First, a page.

Hollywood Center Studios - History
More details at http://www.hollywoodcenter.com/history/timeline.html
Designer John Jasper quits Charlie Chaplin's studios after 13 years of experience and builds three production stages on a 16.5 acre undeveloped tract of land in Hollywood, in order to start his own production company. The studios are named Hollywood Studios Inc. and are described by Moving Picture World magazine as a "studio that will contain four stages, each with a space of 70 x 120 feet... to be built of steel and glass. Each stage will be able to be darkened at any time, without any trouble involved. Attached to each stage will be offices, dressing rooms and other facilities."
An additional stage is built, along with several exterior sets on the back lot as producers working at the studio include Marshall Neilan, Albert Kaufman, King Vidor, and Marion Fairfax.
Comedian Harold Lloyd leaves the Hal Roach Studios and relocates his company to Hollywood Studios Inc. One of Lloyd's classics, Grandma's Boys, was shot at the studios.
Hollywood Studios is bought by a group of LA businessmen.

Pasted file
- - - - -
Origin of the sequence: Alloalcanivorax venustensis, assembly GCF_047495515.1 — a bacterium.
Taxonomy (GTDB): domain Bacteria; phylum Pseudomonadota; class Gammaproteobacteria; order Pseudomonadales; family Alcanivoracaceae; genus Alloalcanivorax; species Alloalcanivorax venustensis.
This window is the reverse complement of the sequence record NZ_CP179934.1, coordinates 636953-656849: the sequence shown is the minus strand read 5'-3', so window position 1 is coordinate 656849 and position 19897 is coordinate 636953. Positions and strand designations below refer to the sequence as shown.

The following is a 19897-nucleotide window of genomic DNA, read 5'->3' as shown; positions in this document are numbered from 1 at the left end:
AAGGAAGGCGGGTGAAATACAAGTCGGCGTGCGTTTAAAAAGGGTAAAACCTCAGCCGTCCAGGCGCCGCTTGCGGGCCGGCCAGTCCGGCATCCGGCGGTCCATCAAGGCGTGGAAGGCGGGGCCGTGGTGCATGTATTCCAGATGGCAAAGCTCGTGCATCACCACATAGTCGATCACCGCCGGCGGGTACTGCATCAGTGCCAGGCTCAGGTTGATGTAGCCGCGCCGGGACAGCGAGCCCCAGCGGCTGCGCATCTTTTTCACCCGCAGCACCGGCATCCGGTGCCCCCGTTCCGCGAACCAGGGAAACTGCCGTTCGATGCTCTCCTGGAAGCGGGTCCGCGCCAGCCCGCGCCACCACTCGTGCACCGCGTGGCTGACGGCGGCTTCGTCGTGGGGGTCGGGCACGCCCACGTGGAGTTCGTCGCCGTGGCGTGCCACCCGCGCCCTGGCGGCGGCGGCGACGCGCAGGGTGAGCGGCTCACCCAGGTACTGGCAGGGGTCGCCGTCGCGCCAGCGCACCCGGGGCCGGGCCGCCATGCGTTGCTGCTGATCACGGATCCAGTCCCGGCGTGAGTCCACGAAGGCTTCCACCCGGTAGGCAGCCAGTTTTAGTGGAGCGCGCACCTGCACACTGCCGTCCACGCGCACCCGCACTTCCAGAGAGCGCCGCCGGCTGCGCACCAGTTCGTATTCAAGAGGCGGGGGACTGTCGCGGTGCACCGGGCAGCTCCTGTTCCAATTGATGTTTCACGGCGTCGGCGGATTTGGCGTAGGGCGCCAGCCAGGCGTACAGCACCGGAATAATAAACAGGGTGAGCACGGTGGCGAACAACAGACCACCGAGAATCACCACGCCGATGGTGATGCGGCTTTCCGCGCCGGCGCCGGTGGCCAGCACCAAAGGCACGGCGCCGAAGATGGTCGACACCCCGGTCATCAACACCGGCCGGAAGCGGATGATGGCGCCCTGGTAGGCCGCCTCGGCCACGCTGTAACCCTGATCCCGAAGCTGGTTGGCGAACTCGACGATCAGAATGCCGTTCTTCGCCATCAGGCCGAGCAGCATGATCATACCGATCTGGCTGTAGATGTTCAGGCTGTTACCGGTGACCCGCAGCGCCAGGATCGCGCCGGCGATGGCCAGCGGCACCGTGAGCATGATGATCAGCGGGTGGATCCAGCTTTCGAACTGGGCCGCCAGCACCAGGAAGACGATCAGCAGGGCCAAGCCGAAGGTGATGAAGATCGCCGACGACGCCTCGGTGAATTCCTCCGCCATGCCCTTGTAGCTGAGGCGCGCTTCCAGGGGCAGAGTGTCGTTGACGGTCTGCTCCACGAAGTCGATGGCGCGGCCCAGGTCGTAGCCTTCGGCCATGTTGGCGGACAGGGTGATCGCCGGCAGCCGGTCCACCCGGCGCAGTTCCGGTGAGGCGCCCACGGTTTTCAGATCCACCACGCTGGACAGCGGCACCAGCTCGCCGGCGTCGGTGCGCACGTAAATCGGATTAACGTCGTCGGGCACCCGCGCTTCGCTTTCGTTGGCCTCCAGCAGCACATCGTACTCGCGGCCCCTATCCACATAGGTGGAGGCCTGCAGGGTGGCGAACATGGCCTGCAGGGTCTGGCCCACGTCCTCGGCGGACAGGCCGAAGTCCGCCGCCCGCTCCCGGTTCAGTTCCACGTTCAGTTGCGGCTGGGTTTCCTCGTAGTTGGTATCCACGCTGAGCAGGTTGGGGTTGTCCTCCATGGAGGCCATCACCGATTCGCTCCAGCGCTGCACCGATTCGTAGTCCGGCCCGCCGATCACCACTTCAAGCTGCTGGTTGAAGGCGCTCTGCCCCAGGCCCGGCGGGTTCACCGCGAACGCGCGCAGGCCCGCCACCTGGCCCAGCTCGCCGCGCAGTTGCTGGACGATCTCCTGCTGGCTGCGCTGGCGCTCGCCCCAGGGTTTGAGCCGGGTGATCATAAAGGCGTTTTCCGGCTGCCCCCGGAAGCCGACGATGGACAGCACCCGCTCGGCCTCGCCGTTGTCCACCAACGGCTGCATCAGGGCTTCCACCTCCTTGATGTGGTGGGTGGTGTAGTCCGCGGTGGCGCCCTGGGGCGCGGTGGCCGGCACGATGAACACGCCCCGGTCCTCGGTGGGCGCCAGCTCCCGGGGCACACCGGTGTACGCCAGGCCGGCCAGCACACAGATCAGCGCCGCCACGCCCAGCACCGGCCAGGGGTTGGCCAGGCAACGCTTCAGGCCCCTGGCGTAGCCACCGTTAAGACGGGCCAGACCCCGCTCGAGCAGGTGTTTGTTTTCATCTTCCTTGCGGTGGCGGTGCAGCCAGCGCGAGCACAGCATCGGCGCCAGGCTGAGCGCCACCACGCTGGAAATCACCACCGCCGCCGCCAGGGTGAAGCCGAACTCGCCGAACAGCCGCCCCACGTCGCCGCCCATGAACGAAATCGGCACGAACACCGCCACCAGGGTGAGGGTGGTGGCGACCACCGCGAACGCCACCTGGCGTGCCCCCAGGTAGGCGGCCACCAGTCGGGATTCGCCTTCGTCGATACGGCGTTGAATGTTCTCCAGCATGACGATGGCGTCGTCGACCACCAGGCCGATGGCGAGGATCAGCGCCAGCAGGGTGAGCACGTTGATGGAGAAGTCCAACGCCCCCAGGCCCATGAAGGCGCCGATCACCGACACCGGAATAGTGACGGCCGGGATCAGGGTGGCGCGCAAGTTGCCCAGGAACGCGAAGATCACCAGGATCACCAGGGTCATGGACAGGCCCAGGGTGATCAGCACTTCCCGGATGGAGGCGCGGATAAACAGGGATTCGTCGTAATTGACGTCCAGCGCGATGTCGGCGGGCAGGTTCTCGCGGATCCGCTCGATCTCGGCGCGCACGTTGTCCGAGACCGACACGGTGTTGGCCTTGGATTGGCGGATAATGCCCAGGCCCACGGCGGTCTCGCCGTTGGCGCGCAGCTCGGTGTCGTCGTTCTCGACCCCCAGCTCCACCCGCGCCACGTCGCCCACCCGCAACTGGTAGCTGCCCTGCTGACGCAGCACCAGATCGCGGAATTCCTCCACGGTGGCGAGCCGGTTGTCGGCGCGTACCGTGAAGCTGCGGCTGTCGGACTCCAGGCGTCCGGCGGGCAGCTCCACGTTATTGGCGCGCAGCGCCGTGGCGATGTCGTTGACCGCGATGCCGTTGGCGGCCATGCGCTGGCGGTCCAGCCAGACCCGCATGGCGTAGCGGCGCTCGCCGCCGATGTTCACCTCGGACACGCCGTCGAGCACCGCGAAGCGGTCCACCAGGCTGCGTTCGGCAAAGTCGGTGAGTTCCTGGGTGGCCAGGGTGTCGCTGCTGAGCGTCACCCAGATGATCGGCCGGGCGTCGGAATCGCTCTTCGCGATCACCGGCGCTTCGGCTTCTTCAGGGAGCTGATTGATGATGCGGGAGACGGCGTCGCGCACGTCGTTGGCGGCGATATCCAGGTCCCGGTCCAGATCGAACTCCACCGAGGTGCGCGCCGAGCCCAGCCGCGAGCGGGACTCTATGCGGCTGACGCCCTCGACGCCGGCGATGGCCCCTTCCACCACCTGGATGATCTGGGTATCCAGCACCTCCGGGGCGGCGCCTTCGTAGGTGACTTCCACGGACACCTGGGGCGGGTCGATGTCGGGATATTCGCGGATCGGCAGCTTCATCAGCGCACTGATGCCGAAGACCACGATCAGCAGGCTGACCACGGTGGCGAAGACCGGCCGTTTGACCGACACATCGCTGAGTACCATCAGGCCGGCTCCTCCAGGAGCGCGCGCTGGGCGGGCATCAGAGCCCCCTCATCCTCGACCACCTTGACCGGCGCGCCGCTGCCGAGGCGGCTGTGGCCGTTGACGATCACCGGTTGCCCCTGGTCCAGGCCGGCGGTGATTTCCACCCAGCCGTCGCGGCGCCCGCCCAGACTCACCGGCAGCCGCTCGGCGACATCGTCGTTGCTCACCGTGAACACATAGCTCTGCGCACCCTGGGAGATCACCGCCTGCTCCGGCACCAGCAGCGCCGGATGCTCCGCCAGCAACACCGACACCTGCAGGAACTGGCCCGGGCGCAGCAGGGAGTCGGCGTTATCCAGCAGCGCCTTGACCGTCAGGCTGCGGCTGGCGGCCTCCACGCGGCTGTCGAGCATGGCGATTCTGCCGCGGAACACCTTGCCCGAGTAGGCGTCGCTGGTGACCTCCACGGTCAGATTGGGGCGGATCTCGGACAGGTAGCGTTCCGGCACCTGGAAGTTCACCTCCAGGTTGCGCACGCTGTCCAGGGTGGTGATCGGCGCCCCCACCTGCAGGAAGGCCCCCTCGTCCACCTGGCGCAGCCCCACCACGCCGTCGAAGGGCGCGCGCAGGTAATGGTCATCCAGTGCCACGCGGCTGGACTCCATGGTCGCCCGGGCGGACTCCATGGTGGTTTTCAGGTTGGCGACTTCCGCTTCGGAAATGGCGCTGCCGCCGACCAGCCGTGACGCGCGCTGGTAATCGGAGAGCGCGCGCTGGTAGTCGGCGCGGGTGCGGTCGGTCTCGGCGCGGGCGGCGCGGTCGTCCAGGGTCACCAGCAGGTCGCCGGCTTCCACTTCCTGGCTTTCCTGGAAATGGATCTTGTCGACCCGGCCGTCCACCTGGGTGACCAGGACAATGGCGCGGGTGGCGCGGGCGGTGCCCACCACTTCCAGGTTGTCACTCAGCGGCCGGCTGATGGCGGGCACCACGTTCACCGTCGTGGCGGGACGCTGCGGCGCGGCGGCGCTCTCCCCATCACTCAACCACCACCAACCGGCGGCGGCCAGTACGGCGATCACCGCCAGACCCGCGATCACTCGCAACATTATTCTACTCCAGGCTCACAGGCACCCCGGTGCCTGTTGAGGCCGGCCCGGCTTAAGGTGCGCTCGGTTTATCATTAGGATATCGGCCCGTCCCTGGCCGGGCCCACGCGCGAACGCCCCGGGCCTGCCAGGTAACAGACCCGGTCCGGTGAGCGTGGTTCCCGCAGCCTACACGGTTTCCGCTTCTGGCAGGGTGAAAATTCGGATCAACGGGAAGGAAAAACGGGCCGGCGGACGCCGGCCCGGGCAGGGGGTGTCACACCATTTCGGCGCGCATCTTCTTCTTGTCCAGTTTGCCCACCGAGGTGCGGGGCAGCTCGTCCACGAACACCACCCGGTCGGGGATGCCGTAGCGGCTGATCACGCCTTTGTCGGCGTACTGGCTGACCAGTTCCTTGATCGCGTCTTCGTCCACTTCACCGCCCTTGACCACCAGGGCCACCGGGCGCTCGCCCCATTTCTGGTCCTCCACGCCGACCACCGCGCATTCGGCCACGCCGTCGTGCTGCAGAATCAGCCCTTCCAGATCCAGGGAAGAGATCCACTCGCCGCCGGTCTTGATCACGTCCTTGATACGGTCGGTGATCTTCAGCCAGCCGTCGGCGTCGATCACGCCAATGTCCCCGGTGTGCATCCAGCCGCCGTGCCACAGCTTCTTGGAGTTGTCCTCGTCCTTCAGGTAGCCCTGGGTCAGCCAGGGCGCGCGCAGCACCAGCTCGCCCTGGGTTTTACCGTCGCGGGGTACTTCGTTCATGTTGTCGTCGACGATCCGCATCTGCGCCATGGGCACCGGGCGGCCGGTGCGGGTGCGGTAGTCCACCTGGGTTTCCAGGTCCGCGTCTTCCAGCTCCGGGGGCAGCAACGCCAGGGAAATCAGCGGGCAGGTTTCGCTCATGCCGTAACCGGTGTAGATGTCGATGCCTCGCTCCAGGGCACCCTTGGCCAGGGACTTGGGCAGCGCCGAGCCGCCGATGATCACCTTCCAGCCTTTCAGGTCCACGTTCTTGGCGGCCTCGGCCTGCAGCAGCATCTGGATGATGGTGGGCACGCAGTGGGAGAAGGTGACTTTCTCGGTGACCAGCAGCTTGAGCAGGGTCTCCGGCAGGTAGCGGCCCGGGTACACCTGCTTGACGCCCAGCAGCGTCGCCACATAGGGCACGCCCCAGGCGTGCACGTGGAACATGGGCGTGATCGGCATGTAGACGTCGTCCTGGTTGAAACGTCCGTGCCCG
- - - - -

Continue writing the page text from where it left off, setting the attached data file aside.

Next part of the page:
The studio changes ownership again when B.P.Shulberg buys a controlling interest for Preferred Pictures Corp.
January: John Jasper and the studio operator C.E. Toberman leave the studio as it's sold for the third time to Al and Charles Christie, producers of the Christie Comedies and owners of the Christies Film Corporation. Toberman retained the frontage property on Santa Monica Boulevard, and the studio entrance moves to the Las Palmas side of the property. The new studio manager is William Sistrom, formerly a production manager at Universal City. The lot is renamed Hollywood / Metropolitan Studios.
Howard Hughes appoints himself president of Cado Pictures, located on the Hollywood / Metropolitan Studios lot.
As sound movies transform the industry, Metropolitan Studios begins construction of sound stages.
Hollywood / Metropolitan Studios is renamed Metropolitan Sound Studio, with Stages 1 & 2 outfitted with Warner Bros Vitaphone equipment.
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1980, March 14
The studio lot is bought by Francis Ford Coppola for his use. It's renamed American Zoetrope Studios.
His One From The Heart (1982) made extensive use of the soundstages.
More coming soon!